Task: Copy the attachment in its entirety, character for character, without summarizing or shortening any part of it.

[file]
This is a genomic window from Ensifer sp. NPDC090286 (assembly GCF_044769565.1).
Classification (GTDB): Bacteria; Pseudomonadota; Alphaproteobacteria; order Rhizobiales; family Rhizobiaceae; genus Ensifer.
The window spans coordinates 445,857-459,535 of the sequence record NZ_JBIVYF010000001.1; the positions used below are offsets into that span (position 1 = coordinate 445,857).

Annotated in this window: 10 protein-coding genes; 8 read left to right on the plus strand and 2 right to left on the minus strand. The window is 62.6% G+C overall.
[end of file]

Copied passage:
This is a genomic window from Ensifer sp. NPDC090286 (assembly GCF_044769565.1).
Classification (GTDB): Bacteria; Pseudomonadota; Alphaproteobacteria; order Rhizobiales; family Rhizobiaceae; genus Ensifer.
The window spans coordinates 445,857-459,535 of the sequence record NZ_JBIVYF010000001.1; the positions used below are offsets into that span (position 1 = coordinate 445,857).

Annotated in this window: 10 protein-coding genes; 8 read left to right on the plus strand and 2 right to left on the minus strand. The window is 62.6% G+C overall.